NCHR calls for the establishment of a special court.

The government of Haiti has announced that rebel commander Louis Jodel Chamblain and former Haitian army captain Jackson Joanis will be among those put on trial next week. Mr. Chamblain and Joanis were both convicted in absentia for the murder of Antoine Izmery, a close associate of then President Jean-Bertrand Aristide, who was dragged from a church service and assassinated in 1993. At the time of the murder, Mr. Chamblain led the Front pour l?Avancement et le Progres d? Haiti (FRAPH), a paramilitary organization that used violence, intimidation and murder to support military rule and oppose Haitian and international efforts to reverse the military coup d?Etat and restore Aristide to the presidency. Capt. Joanis was then in charge of the Port-au-Prince Police Station.

?The trial will be nothing but a travesty of justice,? said Mr. Jocelyn McCalla, executive Director of the National Coalition for Haitian Rights (NCHR) in NY. He added: ?The trial is scheduled at a time when Haitians will turn almost all their attention to a good will soccer match between Brazil?s national team ? the top in the world ? and Haiti?s. It would not be surprising to see Chamblain and Joanis walk out of the courtroom just in time for the game. We urge the government of Haiti and the courts to exclude the Izmery case from those to be decided and to instead, in partnership with the UN and the international community, establish a special court modeled on the one formed in Sierra Leone to prosecute human rights crimes. Otherwise, the government will be complicit in once again denying the Izmerys and the people of Haiti the justice that they rightly seek.?

Haiti?s judicial system is in shambles. Several tribunals and court records were trashed and destroyed in the wake of the armed insurrection earlier this year. Judges are generally corrupt, ill-trained and ill-equipped to preside over crimes that demand rigor, authority, fairness and a keen knowledge of criminal law. Most informed observers agree that it will take months before an adequate judicial system is built in Haiti.

Meanwhile, many of the rebel units which Mr. Chamblain commanded this year have refused to disarm. They have demanded the immediate reinstatement of the Haitian army and threatened international peacekeepers should disarmament be attempted. It is likely that they will turn out in large numbers at the court hearing intimidating the judge, the prosecutors and any potential witnesses. It is also unlikely that government prosecutors will make use of potential evidence that could be among the thousands of documents (known as the FRAPH documents) that the government has in its possession. A query about the fate of these documents drew a blank stare from Minister of Justice Bernard Gousse when he met with Mr. McCalla in mid-July.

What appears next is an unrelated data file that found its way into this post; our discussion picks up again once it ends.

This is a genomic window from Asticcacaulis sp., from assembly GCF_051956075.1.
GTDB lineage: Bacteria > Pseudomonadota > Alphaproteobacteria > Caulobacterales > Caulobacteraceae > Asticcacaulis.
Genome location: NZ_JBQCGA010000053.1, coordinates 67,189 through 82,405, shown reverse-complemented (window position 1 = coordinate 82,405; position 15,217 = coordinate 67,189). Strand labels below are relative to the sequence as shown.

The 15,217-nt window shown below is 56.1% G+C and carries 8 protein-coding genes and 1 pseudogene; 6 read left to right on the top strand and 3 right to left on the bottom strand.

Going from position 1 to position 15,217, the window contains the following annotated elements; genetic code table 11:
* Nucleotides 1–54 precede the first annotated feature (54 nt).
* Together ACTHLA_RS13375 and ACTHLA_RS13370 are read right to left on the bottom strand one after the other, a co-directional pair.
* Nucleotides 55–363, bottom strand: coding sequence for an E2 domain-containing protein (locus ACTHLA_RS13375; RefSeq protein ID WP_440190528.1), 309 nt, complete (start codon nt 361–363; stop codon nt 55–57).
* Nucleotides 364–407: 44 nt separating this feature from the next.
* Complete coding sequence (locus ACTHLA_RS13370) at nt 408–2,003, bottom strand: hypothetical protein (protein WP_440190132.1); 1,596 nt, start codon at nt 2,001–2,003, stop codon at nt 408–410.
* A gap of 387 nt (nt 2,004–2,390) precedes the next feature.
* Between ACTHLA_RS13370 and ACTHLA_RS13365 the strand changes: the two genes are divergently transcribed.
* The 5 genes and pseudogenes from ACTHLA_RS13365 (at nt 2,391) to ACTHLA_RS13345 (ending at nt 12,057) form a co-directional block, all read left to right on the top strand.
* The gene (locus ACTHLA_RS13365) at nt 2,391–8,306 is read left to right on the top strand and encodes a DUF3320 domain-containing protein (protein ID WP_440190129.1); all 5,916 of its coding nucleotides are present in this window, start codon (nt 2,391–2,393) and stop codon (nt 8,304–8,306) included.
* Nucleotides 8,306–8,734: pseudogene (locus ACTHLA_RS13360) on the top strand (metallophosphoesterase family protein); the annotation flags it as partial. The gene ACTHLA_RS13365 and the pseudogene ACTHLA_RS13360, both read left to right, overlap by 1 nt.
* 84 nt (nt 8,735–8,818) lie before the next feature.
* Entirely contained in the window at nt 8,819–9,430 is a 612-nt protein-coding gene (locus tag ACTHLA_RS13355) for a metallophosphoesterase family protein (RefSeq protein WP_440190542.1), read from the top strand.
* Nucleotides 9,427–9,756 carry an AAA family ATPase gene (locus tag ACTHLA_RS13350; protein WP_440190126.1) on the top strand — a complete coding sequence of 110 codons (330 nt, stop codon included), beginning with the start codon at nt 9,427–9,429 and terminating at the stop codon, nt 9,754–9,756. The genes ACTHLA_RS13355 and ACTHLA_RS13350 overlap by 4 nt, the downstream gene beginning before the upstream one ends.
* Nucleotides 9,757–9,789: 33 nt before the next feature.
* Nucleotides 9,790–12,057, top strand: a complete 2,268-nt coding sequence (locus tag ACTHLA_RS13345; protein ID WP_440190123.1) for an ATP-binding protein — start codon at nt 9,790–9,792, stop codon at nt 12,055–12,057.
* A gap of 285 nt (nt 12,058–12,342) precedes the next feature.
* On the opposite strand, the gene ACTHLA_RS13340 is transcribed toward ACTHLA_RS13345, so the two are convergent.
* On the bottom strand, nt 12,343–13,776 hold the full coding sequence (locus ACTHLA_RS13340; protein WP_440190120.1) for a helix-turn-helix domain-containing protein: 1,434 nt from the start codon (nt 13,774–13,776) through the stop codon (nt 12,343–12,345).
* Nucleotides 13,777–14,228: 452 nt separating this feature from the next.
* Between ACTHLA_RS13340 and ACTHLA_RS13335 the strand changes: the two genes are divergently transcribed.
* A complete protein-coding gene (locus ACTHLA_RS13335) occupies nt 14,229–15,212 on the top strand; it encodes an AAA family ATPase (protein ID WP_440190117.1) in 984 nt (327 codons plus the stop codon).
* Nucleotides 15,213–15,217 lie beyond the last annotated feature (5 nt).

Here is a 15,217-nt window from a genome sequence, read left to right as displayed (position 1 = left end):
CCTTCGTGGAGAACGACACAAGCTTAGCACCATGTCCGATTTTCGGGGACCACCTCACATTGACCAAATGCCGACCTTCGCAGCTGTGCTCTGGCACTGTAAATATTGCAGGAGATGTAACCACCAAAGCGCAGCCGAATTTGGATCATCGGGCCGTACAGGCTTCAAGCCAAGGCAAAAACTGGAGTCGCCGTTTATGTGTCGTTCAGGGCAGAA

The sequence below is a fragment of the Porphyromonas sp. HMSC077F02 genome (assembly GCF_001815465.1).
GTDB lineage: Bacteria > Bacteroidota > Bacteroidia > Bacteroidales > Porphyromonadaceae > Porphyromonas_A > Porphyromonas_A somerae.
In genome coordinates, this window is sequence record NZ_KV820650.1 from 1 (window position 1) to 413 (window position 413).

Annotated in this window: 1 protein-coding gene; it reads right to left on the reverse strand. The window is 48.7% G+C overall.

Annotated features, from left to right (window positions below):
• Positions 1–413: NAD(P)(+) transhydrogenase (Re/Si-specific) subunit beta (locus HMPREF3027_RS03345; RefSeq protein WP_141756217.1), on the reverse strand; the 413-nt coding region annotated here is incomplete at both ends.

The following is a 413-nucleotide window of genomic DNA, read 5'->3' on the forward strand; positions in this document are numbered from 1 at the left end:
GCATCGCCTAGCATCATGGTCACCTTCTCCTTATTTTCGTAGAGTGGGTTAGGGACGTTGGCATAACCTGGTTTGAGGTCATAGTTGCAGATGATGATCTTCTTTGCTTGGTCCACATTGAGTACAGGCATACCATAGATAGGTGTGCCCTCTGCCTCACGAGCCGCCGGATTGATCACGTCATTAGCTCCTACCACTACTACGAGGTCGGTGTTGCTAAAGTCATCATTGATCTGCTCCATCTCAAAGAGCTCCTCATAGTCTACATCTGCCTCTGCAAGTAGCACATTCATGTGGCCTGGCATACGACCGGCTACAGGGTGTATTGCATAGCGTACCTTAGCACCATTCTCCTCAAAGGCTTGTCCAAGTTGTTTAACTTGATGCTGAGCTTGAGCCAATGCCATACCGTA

Sierra Leone established a hybrid court with a limited mandate and a limited lifetime to deal with human rights crimes because its court system, like Haiti?s, could not handle the politically sensitive trials. The hybrid court is composed of national and international judges, national and international prosecutors, and assures adequate defense of the defendants if they lack the means to defend themselves. More importantly it shields the court from undue political influence and assures the people that justice will be scrupulously sought.

?Haiti needs such a tribunal to guarantee vigorous prosecution and fair trials in several other prominent cases,? said Mr. McCalla. ?These include the prosecution of individuals charged and allegedly involved in prominent human rights crimes, including not only the murder of Izmery, but the murders of  Justice Minister Guy Malary (1993), Jean Leopold Dominique and Jean-Claude Louissaint (2000), inhabitants of La Scierie (2004), etc.?

?Earlier this year, Prime Minister Gerard Latortue hailed Chamblain and his acolytes as freedom fighters. He was widely condemned for associating with persons his allies and most of the people of  Haiti consider thugs. Exonerating Chamblain and Joanis from Izmery?s assassination through a quickie trial will put yet another nail in the coffin of justice and will seriously undermine efforts with other prominent trials.?

For more information, contact:

Jocelyn McCalla

(212) 337-0005 ext. 231